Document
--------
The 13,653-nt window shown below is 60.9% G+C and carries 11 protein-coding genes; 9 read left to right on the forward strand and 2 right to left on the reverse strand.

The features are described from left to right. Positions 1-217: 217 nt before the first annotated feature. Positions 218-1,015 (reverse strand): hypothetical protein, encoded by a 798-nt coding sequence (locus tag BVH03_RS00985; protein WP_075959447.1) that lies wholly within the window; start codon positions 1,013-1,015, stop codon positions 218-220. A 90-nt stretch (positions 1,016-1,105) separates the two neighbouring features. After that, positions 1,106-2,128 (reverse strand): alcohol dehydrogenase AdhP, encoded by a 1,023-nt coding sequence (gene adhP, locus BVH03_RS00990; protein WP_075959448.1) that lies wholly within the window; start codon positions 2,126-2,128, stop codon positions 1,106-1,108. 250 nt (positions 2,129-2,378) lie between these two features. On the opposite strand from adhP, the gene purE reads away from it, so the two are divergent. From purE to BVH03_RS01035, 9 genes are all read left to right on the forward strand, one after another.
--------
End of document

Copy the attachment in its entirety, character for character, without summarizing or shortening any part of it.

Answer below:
The 13,653-nt window shown below is 60.9% G+C and carries 11 protein-coding genes; 9 read left to right on the forward strand and 2 right to left on the reverse strand.

The features are described from left to right. Positions 1-217: 217 nt before the first annotated feature. Positions 218-1,015 (reverse strand): hypothetical protein, encoded by a 798-nt coding sequence (locus tag BVH03_RS00985; protein WP_075959447.1) that lies wholly within the window; start codon positions 1,013-1,015, stop codon positions 218-220. A 90-nt stretch (positions 1,016-1,105) separates the two neighbouring features. After that, positions 1,106-2,128 (reverse strand): alcohol dehydrogenase AdhP, encoded by a 1,023-nt coding sequence (gene adhP, locus BVH03_RS00990; protein WP_075959448.1) that lies wholly within the window; start codon positions 2,126-2,128, stop codon positions 1,106-1,108. 250 nt (positions 2,129-2,378) lie between these two features. On the opposite strand from adhP, the gene purE reads away from it, so the two are divergent. From purE to BVH03_RS01035, 9 genes are all read left to right on the forward strand, one after another.